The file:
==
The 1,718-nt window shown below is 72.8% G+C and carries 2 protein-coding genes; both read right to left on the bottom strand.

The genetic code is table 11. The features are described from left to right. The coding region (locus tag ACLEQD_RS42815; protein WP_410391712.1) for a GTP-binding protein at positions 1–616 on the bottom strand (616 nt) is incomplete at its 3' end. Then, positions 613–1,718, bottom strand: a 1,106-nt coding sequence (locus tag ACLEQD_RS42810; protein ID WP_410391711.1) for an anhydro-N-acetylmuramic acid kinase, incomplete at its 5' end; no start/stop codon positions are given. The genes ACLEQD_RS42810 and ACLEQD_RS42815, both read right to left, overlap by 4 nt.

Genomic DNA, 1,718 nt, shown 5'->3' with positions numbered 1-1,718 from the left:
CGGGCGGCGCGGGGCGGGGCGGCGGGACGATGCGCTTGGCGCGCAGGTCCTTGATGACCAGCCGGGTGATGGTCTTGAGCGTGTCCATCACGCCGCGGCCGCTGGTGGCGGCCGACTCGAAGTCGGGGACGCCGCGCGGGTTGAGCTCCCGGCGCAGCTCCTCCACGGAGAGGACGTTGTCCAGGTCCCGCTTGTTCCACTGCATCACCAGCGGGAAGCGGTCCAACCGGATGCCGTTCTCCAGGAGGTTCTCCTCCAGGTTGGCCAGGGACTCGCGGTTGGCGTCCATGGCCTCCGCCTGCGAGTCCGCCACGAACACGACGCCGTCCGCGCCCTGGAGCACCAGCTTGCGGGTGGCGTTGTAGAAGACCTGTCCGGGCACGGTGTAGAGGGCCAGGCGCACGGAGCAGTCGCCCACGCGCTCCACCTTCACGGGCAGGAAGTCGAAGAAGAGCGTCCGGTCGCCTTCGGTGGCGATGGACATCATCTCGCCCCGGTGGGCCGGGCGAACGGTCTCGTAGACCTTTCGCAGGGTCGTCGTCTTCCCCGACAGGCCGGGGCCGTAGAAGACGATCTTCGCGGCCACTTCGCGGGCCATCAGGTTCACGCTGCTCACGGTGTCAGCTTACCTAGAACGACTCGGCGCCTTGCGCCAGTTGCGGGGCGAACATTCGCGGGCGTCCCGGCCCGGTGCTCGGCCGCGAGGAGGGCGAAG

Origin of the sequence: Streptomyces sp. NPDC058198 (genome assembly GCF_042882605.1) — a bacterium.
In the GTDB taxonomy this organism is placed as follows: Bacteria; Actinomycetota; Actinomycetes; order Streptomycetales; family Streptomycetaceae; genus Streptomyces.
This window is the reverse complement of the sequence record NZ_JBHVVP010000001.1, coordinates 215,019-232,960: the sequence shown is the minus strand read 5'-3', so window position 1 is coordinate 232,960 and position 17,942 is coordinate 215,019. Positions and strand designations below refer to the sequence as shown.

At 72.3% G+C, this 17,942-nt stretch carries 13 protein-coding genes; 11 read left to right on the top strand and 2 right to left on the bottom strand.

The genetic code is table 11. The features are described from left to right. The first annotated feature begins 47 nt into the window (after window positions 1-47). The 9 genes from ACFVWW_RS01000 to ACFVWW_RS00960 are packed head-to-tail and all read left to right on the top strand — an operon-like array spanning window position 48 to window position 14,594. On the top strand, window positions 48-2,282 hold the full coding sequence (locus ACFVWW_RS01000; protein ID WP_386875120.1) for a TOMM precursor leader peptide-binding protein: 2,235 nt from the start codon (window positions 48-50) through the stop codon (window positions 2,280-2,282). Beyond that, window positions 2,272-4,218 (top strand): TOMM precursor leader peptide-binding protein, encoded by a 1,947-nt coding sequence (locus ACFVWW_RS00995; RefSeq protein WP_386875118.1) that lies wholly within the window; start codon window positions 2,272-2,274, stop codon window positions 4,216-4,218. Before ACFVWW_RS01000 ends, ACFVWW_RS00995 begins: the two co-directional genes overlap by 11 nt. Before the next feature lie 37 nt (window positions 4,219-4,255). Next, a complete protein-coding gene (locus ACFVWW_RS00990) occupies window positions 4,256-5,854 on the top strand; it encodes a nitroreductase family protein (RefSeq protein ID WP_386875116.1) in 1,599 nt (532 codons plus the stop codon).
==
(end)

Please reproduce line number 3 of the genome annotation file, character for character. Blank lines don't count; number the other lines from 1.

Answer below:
Genomic DNA, 1,718 nt, shown 5'->3' with positions numbered 1-1,718 from the left: